What a great read this as been, it gives me some hope and reassurance as a newbie who just made a bunch of rookie mistakes. I guess I'm not alone. I also learned some stuff that I didn't even know I needed to know, so that's always good too.
Good for you doing a fishless cycle! 2ppm ammonia is IME the best amount, too much & it can derail the bacteria, too little takes too long. (that was probably in this thread but, well, I didn't want to read it all again, lol. Maybe I should, as I recall it's good 1, no wonder it's a sticky.)
Yes, if you do the dilution math, larger WCs are more effective than more frequent small 1s in reducing pollution. Nitrate is the easiest way we can test but there are likely other "things" too.
You should start a new thread in newbie or general freshwater forum, we'd love to hear about your big new tank & can help if you need it...we all have opinions & like pics too.
Old thread but glad to have read it all. As was mentioned, there are hard and fast rules to this hobby. But most research is truly just reading 100 peoples’ opinions, hoping that those people are basing it on experience and not speaking out of their ass, seeing how far the opinions swing in any direction, and making your best judgement. Ultimately, trying something and forming your own opinion based on experience.
As a teen I got my first betta, Sentoki, who lived for a very long time despite me being a complete newb. He was used as a center piece for my aunt’s sweet 16 and I took him home. He went from a bowl to a tall glass vase that I had, and then in my 3.5 gal. There was a lot of trial and error which was hard for someone with no money. I just wanted to give him a good life. When he finally passed I cried like a baby lol. That was about 5 years ago.
I had 4 betta after him in the span of a couple years. One I inherited from a friend because she didn’t have the space anymore, then another, then another, then another, each having shorter lifespans than the last. I didn’t get it. My first betta lived a long healthy life so I thought I was a “natural.” I was frustrated and I felt guilty, and also a little embarrassed that I had to tell my parents my fish kept dying, so I gave up on them for a few years.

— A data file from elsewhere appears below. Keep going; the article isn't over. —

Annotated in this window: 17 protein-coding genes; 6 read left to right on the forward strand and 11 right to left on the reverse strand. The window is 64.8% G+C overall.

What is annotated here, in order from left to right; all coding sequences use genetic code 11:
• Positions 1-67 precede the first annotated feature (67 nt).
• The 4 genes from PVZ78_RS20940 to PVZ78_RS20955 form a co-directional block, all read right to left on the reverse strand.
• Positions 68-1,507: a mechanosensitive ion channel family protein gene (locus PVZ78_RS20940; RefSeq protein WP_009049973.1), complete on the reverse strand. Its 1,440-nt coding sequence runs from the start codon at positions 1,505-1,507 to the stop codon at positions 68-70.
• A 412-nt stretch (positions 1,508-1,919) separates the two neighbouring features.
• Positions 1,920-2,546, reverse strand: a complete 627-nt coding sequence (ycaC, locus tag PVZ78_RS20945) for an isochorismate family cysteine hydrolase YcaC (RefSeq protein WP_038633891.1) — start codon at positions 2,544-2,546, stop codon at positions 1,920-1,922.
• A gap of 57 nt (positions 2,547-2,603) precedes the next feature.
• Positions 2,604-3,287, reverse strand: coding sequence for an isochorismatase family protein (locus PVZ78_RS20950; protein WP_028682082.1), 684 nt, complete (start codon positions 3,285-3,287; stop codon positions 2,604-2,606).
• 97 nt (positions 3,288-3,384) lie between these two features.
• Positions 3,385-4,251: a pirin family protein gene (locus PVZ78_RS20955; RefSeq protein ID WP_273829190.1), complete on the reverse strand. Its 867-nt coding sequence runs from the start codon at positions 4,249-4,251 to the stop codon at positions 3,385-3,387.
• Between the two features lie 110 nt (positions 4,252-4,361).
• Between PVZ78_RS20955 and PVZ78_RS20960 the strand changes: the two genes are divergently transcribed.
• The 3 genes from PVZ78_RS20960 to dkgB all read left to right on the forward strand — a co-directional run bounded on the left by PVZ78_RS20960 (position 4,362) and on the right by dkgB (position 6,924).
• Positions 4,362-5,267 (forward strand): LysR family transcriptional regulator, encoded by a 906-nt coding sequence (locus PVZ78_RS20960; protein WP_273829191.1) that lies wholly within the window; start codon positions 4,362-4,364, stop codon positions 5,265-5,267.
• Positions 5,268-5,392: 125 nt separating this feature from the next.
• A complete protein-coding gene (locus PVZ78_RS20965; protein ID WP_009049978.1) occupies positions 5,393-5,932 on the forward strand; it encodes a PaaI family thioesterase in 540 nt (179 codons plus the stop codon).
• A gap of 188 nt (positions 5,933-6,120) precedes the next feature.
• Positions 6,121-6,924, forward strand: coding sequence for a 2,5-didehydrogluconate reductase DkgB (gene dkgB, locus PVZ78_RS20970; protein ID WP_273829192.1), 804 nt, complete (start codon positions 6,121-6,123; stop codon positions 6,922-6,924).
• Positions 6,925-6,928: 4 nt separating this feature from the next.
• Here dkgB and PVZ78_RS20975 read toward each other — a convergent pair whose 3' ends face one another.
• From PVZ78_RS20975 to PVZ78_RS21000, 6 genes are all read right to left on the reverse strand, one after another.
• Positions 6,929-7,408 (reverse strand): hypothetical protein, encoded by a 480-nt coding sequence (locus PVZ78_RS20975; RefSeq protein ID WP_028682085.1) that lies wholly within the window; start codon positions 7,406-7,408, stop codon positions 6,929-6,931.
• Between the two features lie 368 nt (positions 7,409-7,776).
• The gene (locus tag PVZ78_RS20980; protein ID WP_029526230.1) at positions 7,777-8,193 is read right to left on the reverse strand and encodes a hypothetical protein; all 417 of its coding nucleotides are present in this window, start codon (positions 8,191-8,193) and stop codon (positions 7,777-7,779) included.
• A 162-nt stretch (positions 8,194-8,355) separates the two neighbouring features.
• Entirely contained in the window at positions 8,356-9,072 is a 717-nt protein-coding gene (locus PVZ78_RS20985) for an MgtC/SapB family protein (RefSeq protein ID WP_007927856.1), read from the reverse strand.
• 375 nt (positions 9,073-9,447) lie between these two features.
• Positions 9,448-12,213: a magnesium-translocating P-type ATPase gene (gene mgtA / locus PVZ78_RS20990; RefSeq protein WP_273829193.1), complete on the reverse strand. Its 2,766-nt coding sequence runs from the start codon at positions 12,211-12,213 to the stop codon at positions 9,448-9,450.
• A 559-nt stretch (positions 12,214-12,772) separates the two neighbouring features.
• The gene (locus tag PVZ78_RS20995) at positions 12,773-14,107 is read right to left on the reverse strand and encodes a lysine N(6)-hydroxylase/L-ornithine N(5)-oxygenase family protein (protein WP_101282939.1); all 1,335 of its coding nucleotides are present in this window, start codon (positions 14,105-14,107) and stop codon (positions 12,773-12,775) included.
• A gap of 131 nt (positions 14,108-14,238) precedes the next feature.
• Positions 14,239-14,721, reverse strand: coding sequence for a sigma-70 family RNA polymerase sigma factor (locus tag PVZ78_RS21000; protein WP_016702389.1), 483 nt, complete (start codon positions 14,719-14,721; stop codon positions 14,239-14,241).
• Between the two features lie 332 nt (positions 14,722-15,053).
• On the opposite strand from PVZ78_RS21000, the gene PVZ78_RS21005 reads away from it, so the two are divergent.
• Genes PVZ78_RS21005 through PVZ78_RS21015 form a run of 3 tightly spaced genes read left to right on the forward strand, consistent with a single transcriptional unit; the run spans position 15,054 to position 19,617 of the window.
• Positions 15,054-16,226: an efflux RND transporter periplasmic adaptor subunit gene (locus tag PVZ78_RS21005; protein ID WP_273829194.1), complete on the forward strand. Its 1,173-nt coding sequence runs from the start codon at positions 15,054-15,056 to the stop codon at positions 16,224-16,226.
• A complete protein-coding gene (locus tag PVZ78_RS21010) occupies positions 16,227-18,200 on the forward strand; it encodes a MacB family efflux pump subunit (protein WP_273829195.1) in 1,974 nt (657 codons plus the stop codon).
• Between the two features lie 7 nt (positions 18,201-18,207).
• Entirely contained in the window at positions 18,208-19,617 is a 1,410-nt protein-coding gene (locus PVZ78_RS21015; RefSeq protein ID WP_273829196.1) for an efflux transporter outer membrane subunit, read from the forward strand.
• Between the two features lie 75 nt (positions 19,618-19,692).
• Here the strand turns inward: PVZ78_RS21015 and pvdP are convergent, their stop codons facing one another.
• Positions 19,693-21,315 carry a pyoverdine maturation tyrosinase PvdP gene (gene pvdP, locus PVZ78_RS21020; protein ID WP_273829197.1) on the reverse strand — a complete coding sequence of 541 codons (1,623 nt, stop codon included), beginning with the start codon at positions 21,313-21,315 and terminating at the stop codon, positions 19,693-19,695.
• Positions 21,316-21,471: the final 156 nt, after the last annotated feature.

Fast forward to now. I started getting fish fever out of the blue. Wanna be a fishmom again and now I’m an adult with money. I upgraded my 3.5 to a 10, with plans to go bigger when I have my own home. I’m going to have a properly planted tank for once, and ordered nice healthy plants from people online. I’m going to check my ammonia, nitrite, and nitrate, do weekly water changes and fishless cycles, all things I had never bothered with before. Back then I would do a complete reset of my tank every couple of months, unknowingly getting rid of all of the good bacteria, and doing who knows what to my water levels. I feel like my life the past month has been google searches and fish forums.
And even after all of that reading I’m still a newb. I’ll be a newb even if my new fish lives for years. I do not, in fact, have a “green thumb” for fish keeping. Sentoki was just a healthy, hardy fish. He didn’t thrive because of something I did, he survived despite me. I really don’t want to put another betta through that so I’m taking my time. I’m not gonna plop him in right when he gets here, I will stock my tank measuredly and not all at once, and I’m going to get him some damn good food because I can afford it now. I’m hoping things go well but I know that means making a proper commitment this time.
Despite me being in this hobby for over well 2 years now, I still am a newbie. Ask everyone around how they hate me and my mistakes just because I am trying to give a good piece of advice. I would be long gone from here if it was not for my friends I gained here.